Q: Why Philadelphia, over Pittsburgh or other teams?
Before I start talking, it surprised me when you said money – there were a lot more teams with a higher offer than Philadelphia. I didn’t think I was going to go there, but after the conversation with the coaches and Chris Pronger, I started to like it and I also like that there is something to this from their side, and that was important to me.
Q: What did you like about Philadelphia that swayed you here?
“There’s a lot of things. When you’re talking to the GM and the coaches, you kind of have a sense of what they’re trying to do. I also liked that they made a great move with the goalies before I even signed with them. I follow a little bit of the NHL even though I haven’t been there for three years, I follow it, and I know Philadelphia’s defense is very good. There are some guys that when I was the NHL I played against and it was always tough to play against them. They’re not only good defensively, but they’re also good offensively, and that’s very important in the new style of the NHL. I’m going to have an opportunity to play a little more than [I would] with other teams. Philadelphia made those trades, and I know it’s going to be tough for the fans because the GM traded two very good players, and it’s not easy for the fans to see it, but I think it would be a lot easier for me to come in if the team stayed the way it was before, but you never know.
Q: Why now and not any time in the last three seasons?
“I had a contract. I couldn’t do it.”
Q: There was never any thought of trying to buy your way out of that, an offer strong enough from an NHL club?
“A few years ago, when I was leaving, when I was in the NHL, the Russian team came in February, during the season, and asked me if I wanted to go to Russia. Back then, I didn’t know. I was playing there during the lockout and I really liked it, everything about it. Back then I wanted to play for the New York Rangers, and I promised [Omsk] if I don’t make a deal with the New York Rangers, I’m going to go to Omsk. That’s what I promised them. Three years ago with the free agency, we couldn’t make any deals with Glen Sather. So like I promised, I signed with Avangard Omsk. But right after I signed, there were very good offers from the NHL. But I told myself I’m not going to look back, because I already did what I did. It was kind of tough to leave, because then I saw there was more interest from the NHL, but I had already made the promise. I know for some people it might be just words, but for me, I’m very religious, I know it would bite me a little later. I know that. That’s the way the word works.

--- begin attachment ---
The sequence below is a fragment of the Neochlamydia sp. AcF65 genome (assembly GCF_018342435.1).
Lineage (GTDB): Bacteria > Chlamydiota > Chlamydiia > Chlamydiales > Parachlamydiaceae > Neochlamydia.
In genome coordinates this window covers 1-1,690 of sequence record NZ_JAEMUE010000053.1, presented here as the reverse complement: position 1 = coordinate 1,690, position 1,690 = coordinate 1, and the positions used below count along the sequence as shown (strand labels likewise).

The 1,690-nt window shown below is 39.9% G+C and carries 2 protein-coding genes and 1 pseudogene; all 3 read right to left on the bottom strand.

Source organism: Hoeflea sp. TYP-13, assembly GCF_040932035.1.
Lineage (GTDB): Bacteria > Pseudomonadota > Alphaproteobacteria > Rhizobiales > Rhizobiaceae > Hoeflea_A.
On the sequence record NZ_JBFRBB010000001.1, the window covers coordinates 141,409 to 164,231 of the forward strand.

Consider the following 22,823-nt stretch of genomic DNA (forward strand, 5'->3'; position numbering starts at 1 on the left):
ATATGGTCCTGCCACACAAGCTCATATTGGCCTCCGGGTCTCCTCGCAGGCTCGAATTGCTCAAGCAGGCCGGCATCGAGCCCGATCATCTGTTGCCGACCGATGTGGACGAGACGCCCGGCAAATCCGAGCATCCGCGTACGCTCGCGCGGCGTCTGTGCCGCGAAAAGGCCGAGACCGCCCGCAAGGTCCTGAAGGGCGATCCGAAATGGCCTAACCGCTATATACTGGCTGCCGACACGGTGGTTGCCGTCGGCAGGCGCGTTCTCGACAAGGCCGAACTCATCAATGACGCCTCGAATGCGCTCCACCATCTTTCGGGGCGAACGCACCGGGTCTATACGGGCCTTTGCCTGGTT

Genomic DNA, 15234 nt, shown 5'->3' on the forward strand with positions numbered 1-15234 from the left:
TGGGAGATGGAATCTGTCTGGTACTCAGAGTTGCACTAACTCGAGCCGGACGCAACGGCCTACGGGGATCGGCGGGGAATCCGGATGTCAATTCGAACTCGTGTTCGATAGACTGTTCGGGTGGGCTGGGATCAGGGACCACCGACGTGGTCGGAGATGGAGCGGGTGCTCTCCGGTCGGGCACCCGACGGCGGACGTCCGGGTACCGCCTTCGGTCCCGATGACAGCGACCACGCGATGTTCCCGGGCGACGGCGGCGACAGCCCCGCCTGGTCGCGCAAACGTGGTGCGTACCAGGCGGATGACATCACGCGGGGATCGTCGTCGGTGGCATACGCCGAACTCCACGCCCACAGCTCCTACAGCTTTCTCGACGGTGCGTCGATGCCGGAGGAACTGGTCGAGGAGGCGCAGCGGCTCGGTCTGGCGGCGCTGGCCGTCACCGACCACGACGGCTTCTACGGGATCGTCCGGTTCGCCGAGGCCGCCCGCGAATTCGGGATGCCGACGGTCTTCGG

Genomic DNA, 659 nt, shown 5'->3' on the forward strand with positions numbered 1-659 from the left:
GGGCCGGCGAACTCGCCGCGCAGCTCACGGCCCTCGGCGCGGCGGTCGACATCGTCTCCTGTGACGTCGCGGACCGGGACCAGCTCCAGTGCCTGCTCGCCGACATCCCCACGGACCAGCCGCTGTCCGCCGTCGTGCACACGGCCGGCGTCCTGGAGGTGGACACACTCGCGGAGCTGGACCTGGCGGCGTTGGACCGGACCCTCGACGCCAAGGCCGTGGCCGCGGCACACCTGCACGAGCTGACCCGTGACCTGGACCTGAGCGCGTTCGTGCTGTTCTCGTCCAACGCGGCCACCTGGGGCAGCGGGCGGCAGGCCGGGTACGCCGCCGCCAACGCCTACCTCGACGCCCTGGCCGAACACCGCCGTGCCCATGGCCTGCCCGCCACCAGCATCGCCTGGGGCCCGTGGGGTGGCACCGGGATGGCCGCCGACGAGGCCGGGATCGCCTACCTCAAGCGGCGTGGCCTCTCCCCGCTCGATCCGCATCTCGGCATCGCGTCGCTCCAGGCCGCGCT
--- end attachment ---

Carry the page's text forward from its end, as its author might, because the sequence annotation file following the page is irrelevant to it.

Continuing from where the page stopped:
Q: Would you have stayed in the NHL or were you happy with the decision to go to Russia for three years?
“That’s exactly what I said, that I’m not going to look back. I made the decision three years ago and I said I’m going to go over there. You just think it might be better, it might be worse. You never know. There’s only one life. We cannot compare it with anything else. You can match it, how it was going to be, but that’s not real. So I said I’m not going to look back, if I made a good decision or a bad decision. I just made the decision and stayed with it.
Q: Are you concerned that you may have damaged your relationship with Mario Lemieux over the last week?
“I talked to him once, and it wasn’t very long – just talked about the organization and how it would be. I didn’t talk to him since I was in the NHL. I didn’t promise anybody anything, that I was going back. The Penguins seemed like I did something wrong or something bad, and I don’t think I did something bad. If they feel like that, I cannot change their minds. I was a free agent, and I had my chance to pick wherever I think is best for me. Everybody does in the world. I have the option to pick. It doesn’t mean that if somebody wants you or they’re telling you they would like you to be on their team, that it means I have to go there – I still have the choice. At least that’s what I think. I still have the choice to make a decision where I’m going to go. If I hurt somebody, I apologize, I didn’t mean it, but this is my life and I want to make the choice. It’s tough for me to explain in English, it would be a lot easier for me to explain in Czech because I didn’t speak a lot of English in the last three years. I could even explain in Russian better. I have to learn better English now. But hopefully you guys understand what I’m trying to say.
Q: What are your impression of the Flyers centers and playing alongside them?